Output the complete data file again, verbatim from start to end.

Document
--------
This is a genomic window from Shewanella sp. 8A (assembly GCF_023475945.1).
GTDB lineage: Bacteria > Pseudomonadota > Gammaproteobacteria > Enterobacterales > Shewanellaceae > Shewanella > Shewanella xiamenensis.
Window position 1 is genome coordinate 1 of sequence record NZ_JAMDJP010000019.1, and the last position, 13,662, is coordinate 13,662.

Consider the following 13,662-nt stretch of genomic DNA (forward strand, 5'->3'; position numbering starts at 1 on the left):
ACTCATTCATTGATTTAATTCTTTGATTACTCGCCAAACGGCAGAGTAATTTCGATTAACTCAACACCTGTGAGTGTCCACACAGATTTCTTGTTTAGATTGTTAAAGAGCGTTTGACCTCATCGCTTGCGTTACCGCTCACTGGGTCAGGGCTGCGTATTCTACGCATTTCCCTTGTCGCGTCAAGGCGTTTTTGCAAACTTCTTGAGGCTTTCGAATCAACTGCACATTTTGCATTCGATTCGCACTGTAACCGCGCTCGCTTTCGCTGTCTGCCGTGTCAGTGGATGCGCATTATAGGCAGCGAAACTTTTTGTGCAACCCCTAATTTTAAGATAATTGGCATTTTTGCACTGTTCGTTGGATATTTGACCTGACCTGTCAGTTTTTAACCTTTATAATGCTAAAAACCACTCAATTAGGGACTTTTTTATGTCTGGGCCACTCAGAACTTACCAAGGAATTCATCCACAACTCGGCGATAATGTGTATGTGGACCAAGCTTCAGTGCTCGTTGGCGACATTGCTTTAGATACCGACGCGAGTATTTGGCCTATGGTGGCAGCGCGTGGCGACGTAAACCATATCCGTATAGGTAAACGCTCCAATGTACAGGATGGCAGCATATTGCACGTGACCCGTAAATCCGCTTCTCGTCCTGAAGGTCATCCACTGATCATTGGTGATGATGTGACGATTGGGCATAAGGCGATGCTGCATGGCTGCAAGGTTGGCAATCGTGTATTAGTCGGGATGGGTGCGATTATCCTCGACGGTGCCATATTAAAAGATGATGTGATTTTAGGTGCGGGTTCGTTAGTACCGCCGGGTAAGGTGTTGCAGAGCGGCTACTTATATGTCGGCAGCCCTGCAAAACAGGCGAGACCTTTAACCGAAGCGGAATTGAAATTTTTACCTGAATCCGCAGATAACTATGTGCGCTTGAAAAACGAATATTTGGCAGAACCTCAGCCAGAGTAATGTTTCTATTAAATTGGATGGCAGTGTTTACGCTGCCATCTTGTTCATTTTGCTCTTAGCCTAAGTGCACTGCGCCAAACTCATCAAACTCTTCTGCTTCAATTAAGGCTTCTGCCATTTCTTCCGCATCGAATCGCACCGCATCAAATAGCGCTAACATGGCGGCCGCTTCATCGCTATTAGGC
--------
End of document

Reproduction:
This is a genomic window from Shewanella sp. 8A (assembly GCF_023475945.1).
GTDB lineage: Bacteria > Pseudomonadota > Gammaproteobacteria > Enterobacterales > Shewanellaceae > Shewanella > Shewanella xiamenensis.
Window position 1 is genome coordinate 1 of sequence record NZ_JAMDJP010000019.1, and the last position, 13,662, is coordinate 13,662.

Consider the following 13,662-nt stretch of genomic DNA (forward strand, 5'->3'; position numbering starts at 1 on the left):
ACTCATTCATTGATTTAATTCTTTGATTACTCGCCAAACGGCAGAGTAATTTCGATTAACTCAACACCTGTGAGTGTCCACACAGATTTCTTGTTTAGATTGTTAAAGAGCGTTTGACCTCATCGCTTGCGTTACCGCTCACTGGGTCAGGGCTGCGTATTCTACGCATTTCCCTTGTCGCGTCAAGGCGTTTTTGCAAACTTCTTGAGGCTTTCGAATCAACTGCACATTTTGCATTCGATTCGCACTGTAACCGCGCTCGCTTTCGCTGTCTGCCGTGTCAGTGGATGCGCATTATAGGCAGCGAAACTTTTTGTGCAACCCCTAATTTTAAGATAATTGGCATTTTTGCACTGTTCGTTGGATATTTGACCTGACCTGTCAGTTTTTAACCTTTATAATGCTAAAAACCACTCAATTAGGGACTTTTTTATGTCTGGGCCACTCAGAACTTACCAAGGAATTCATCCACAACTCGGCGATAATGTGTATGTGGACCAAGCTTCAGTGCTCGTTGGCGACATTGCTTTAGATACCGACGCGAGTATTTGGCCTATGGTGGCAGCGCGTGGCGACGTAAACCATATCCGTATAGGTAAACGCTCCAATGTACAGGATGGCAGCATATTGCACGTGACCCGTAAATCCGCTTCTCGTCCTGAAGGTCATCCACTGATCATTGGTGATGATGTGACGATTGGGCATAAGGCGATGCTGCATGGCTGCAAGGTTGGCAATCGTGTATTAGTCGGGATGGGTGCGATTATCCTCGACGGTGCCATATTAAAAGATGATGTGATTTTAGGTGCGGGTTCGTTAGTACCGCCGGGTAAGGTGTTGCAGAGCGGCTACTTATATGTCGGCAGCCCTGCAAAACAGGCGAGACCTTTAACCGAAGCGGAATTGAAATTTTTACCTGAATCCGCAGATAACTATGTGCGCTTGAAAAACGAATATTTGGCAGAACCTCAGCCAGAGTAATGTTTCTATTAAATTGGATGGCAGTGTTTACGCTGCCATCTTGTTCATTTTGCTCTTAGCCTAAGTGCACTGCGCCAAACTCATCAAACTCTTCTGCTTCAATTAAGGCTTCTGCCATTTCTTCCGCATCGAATCGCACCGCATCAAATAGCGCTAACATGGCGGCCGCTTCATCGCTATTAGGC